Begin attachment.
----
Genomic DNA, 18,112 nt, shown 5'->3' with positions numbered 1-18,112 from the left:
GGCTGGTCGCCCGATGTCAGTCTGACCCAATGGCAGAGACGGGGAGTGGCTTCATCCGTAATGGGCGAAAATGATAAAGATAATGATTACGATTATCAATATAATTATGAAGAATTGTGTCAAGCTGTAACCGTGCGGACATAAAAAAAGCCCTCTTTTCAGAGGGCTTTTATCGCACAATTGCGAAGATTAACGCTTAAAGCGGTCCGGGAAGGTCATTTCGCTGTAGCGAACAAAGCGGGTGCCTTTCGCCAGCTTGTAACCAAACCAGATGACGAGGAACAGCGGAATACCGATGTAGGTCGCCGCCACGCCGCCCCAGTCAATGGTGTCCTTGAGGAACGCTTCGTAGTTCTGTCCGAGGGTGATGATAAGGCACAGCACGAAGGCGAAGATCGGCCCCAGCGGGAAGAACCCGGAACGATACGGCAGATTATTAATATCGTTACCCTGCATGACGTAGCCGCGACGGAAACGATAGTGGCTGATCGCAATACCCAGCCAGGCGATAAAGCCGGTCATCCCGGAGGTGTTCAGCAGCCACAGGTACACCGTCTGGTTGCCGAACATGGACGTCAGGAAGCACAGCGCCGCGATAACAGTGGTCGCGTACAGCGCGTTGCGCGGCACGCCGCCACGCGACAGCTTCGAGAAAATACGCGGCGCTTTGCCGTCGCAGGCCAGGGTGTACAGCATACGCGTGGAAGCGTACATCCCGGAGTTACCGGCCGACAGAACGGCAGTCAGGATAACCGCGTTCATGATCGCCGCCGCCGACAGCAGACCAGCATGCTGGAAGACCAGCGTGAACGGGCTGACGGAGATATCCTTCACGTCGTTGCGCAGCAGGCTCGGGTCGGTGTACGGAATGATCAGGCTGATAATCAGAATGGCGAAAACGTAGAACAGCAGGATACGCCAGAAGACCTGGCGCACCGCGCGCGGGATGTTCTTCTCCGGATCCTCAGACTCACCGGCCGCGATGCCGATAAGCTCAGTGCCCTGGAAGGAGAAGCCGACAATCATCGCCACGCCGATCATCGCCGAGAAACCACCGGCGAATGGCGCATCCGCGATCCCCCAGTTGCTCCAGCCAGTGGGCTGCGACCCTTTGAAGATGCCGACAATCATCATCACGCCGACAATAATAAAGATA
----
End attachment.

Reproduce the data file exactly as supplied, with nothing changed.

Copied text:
Genomic DNA, 18,112 nt, shown 5'->3' with positions numbered 1-18,112 from the left:
GGCTGGTCGCCCGATGTCAGTCTGACCCAATGGCAGAGACGGGGAGTGGCTTCATCCGTAATGGGCGAAAATGATAAAGATAATGATTACGATTATCAATATAATTATGAAGAATTGTGTCAAGCTGTAACCGTGCGGACATAAAAAAAGCCCTCTTTTCAGAGGGCTTTTATCGCACAATTGCGAAGATTAACGCTTAAAGCGGTCCGGGAAGGTCATTTCGCTGTAGCGAACAAAGCGGGTGCCTTTCGCCAGCTTGTAACCAAACCAGATGACGAGGAACAGCGGAATACCGATGTAGGTCGCCGCCACGCCGCCCCAGTCAATGGTGTCCTTGAGGAACGCTTCGTAGTTCTGTCCGAGGGTGATGATAAGGCACAGCACGAAGGCGAAGATCGGCCCCAGCGGGAAGAACCCGGAACGATACGGCAGATTATTAATATCGTTACCCTGCATGACGTAGCCGCGACGGAAACGATAGTGGCTGATCGCAATACCCAGCCAGGCGATAAAGCCGGTCATCCCGGAGGTGTTCAGCAGCCACAGGTACACCGTCTGGTTGCCGAACATGGACGTCAGGAAGCACAGCGCCGCGATAACAGTGGTCGCGTACAGCGCGTTGCGCGGCACGCCGCCACGCGACAGCTTCGAGAAAATACGCGGCGCTTTGCCGTCGCAGGCCAGGGTGTACAGCATACGCGTGGAAGCGTACATCCCGGAGTTACCGGCCGACAGAACGGCAGTCAGGATAACCGCGTTCATGATCGCCGCCGCCGACAGCAGACCAGCATGCTGGAAGACCAGCGTGAACGGGCTGACGGAGATATCCTTCACGTCGTTGCGCAGCAGGCTCGGGTCGGTGTACGGAATGATCAGGCTGATAATCAGAATGGCGAAAACGTAGAACAGCAGGATACGCCAGAAGACCTGGCGCACCGCGCGCGGGATGTTCTTCTCCGGATCCTCAGACTCACCGGCCGCGATGCCGATAAGCTCAGTGCCCTGGAAGGAGAAGCCGACAATCATCGCCACGCCGATCATCGCCGAGAAACCACCGGCGAATGGCGCATCCGCGATCCCCCAGTTGCTCCAGCCAGTGGGCTGCGACCCTTTGAAGATGCCGACAATCATCATCACGCCGACAATAATAAAGATA